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Weighing In On Tiger Woods

by Judy Neer, Wednesday, February 24, 2010

Everyone is weighing in on the Tiger Woods drama, most recently the public apology he made last Friday.  I must confess that I was right there in front of the TV.  Clearly it was well-scripted and he was in a safe environment with no press calling out questions.  I actually thought he did a good job and there is a small, very small part of me that feels sorry for him. There is no way he can get through this bad time in his life without the scrutiny of the press. 

Today I read this article on bnet.com, (http://industry.bnet.com/advertising/10005744/tiger-woods-speech-more-sales-pitch-than-apology/) and I was quickly brought back to my senses and to the real world of celebrities.  Early in their careers, they are only focused on getting in the press to increase their “brand” and marketability.  Then when they’ve made it, they want to slip back into obscurity, particularly if there is something they want to hide.  Guess what…it doesn’t work that way.  

It is no different than the brands agencies work to build.  You can be sure Toyota would love nothing more than to be fixing its cars without the public knowing there was even a problem.  But there too, it doesn’t work that way.

So I guess I don’t feel sorry for Tiger anymore…he asked for it!

Super Bowl 2010 - A captive audience, but what did you tell them?

by Judy Neer, Wednesday, February 10, 2010

This week, it’s only appropriate that I weigh in on the Super Bowl ads. To be honest, I was disappointed. There wasn’t one ad that really surfaced above the rest to be ‘my favorite’ or ‘the best Super Bowl ad’.  I have to wonder, what are clients trying to achieve with having spots in the Super Bowl?  This years Super Bowl was the most watched TV show ever – ever!  What do you want to tell 106 million people about your brand?

 

Comedic spots ruled of course, largely comprised of male humor and user-generated content.  The fact that male humor dominated isn’t surprising, but over the years the humor has gone from comic to sophomoric. Rather than celebrating the male, it makes him look, well, dumb. Maybe this year the Creative Briefs simply said: make it funny.  I personally just think everyone missed the mark.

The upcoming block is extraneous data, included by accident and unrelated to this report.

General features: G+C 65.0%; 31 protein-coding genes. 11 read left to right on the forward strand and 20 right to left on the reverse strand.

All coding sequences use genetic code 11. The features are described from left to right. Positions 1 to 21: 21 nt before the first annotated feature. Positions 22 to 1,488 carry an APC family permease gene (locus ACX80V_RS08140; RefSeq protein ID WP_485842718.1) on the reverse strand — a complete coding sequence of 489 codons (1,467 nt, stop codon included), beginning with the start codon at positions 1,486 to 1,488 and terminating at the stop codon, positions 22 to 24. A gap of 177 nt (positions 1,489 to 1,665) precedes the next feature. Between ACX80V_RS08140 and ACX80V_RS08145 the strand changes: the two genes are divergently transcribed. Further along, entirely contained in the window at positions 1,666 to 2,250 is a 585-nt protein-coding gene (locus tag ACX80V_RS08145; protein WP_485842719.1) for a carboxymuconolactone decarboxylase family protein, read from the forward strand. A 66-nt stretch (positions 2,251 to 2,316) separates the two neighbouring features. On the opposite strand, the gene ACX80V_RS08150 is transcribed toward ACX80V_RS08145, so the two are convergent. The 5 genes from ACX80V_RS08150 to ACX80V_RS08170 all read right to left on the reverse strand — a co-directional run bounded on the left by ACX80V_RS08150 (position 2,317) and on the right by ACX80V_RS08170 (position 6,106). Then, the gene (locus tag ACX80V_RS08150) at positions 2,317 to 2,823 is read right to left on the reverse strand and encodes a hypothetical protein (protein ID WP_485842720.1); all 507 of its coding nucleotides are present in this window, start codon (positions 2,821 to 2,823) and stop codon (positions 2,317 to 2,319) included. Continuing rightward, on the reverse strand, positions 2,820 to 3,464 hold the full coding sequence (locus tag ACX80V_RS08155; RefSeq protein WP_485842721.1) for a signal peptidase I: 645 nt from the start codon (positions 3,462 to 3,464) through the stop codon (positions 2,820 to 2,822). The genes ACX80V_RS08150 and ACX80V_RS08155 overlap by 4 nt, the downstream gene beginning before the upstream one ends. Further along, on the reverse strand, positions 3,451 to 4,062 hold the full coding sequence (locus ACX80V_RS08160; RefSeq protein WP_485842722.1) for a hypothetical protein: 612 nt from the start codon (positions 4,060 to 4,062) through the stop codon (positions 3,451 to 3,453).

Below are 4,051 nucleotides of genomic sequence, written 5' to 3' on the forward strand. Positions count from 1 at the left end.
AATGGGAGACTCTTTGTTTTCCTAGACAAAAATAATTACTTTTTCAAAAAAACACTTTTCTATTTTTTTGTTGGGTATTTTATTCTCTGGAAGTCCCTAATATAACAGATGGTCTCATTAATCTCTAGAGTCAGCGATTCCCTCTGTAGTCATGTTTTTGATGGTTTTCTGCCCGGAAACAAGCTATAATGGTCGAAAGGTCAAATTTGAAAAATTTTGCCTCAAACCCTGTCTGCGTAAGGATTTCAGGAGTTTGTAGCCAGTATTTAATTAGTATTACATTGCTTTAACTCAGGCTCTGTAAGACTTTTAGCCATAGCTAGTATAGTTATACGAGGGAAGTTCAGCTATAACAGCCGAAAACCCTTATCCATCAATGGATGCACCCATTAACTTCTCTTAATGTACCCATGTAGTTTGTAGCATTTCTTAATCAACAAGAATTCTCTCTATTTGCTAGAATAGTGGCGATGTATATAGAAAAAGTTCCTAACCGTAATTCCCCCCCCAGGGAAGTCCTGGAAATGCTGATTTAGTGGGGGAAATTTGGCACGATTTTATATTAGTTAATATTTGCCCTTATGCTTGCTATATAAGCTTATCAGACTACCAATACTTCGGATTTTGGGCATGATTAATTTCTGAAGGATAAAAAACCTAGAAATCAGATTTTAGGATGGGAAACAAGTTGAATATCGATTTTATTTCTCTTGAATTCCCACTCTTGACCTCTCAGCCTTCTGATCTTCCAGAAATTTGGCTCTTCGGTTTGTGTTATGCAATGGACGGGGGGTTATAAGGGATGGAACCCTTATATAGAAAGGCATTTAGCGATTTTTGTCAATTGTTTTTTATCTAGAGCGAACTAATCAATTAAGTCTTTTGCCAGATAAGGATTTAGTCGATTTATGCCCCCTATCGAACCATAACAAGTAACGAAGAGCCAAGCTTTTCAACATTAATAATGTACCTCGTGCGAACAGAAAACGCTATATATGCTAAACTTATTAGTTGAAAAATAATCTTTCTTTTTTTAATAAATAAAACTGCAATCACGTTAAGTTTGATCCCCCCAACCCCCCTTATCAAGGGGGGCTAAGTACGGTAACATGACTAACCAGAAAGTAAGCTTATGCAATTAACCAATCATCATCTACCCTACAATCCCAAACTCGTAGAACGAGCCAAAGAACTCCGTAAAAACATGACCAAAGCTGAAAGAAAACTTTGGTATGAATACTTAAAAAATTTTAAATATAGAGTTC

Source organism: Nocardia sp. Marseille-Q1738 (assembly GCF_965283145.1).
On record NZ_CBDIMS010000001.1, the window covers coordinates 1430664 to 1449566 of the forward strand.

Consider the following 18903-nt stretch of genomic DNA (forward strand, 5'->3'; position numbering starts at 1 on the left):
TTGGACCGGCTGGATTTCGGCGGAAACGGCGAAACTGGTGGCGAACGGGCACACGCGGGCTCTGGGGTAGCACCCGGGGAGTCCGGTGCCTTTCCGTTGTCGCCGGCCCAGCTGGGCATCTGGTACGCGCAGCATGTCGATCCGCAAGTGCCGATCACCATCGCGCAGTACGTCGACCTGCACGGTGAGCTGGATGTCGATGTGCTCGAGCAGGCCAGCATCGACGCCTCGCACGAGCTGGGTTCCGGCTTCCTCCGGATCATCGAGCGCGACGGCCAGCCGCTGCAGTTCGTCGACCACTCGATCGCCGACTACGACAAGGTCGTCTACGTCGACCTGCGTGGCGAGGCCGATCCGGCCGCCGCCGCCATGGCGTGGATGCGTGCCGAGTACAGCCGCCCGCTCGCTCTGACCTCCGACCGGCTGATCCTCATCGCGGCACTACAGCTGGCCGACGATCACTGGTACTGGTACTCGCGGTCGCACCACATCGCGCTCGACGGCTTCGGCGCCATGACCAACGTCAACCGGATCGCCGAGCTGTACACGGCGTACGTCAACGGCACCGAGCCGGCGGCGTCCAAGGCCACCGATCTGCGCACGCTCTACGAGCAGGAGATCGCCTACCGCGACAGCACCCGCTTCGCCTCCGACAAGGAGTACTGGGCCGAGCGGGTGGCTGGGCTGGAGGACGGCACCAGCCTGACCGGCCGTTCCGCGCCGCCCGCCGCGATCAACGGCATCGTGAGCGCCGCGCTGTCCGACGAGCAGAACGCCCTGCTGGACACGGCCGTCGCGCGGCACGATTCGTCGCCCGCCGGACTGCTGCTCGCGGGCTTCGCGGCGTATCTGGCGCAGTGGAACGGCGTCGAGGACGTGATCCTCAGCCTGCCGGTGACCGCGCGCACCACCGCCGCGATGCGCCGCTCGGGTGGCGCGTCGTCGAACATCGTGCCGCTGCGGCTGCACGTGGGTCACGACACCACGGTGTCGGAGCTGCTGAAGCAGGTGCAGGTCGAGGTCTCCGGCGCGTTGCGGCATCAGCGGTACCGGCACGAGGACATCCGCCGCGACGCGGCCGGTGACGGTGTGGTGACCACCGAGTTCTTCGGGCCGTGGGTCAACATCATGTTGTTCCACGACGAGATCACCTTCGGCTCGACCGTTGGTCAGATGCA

Well, at least I laughed a little bit watching Betty White try to play football.
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Can Anything Good Come From Toyota's Mistake?

by Judy Neer, Wednesday, February 03, 2010
The drama in the automotive industry continues.  Just when you thought that things couldn’t get any worse, the king in the automotive wars suffers a huge blow.  The questions is “Is there any positive that can come from Toyota’s crisis”?

I certainly don’t have the answer, but will pose a few possibilities:

1.    GM reaps the benefits of its “trade-in” offer and moves up in the automotive consideration set.
2.    Toyota’s advertising budget increases providing an upside to the media and their agencies.
3.    Companies get to witness a real-life crisis communication case and can be better prepared through those learnings.
4.    All automotive manufacturers increase their quality control procedures resulting in safer cars.
5.    A lesson is learned….growth at the expense of quality, no matter what the product, is a risky path to take.

The coming weeks will be very interesting.  I for one will be watching closely, both how Toyota handles the situation and how their agencies rise to the occasion.

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